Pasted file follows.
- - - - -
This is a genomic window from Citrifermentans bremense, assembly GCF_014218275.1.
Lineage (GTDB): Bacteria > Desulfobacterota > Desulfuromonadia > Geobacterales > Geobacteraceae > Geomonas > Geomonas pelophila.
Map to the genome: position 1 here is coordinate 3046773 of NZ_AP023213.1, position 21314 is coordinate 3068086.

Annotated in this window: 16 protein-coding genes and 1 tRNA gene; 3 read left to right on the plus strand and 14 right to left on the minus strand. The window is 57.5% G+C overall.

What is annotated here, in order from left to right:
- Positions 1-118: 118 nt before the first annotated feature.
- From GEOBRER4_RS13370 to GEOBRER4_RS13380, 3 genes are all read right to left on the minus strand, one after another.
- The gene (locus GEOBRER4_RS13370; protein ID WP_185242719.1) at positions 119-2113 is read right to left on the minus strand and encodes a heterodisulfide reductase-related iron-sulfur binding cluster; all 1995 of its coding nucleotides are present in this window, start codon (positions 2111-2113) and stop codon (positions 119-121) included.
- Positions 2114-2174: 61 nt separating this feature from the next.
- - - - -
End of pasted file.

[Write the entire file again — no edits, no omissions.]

This is a genomic window from Citrifermentans bremense, assembly GCF_014218275.1.
Lineage (GTDB): Bacteria > Desulfobacterota > Desulfuromonadia > Geobacterales > Geobacteraceae > Geomonas > Geomonas pelophila.
Map to the genome: position 1 here is coordinate 3046773 of NZ_AP023213.1, position 21314 is coordinate 3068086.

Annotated in this window: 16 protein-coding genes and 1 tRNA gene; 3 read left to right on the plus strand and 14 right to left on the minus strand. The window is 57.5% G+C overall.

What is annotated here, in order from left to right:
- Positions 1-118: 118 nt before the first annotated feature.
- From GEOBRER4_RS13370 to GEOBRER4_RS13380, 3 genes are all read right to left on the minus strand, one after another.
- The gene (locus GEOBRER4_RS13370; protein ID WP_185242719.1) at positions 119-2113 is read right to left on the minus strand and encodes a heterodisulfide reductase-related iron-sulfur binding cluster; all 1995 of its coding nucleotides are present in this window, start codon (positions 2111-2113) and stop codon (positions 119-121) included.
- Positions 2114-2174: 61 nt separating this feature from the next.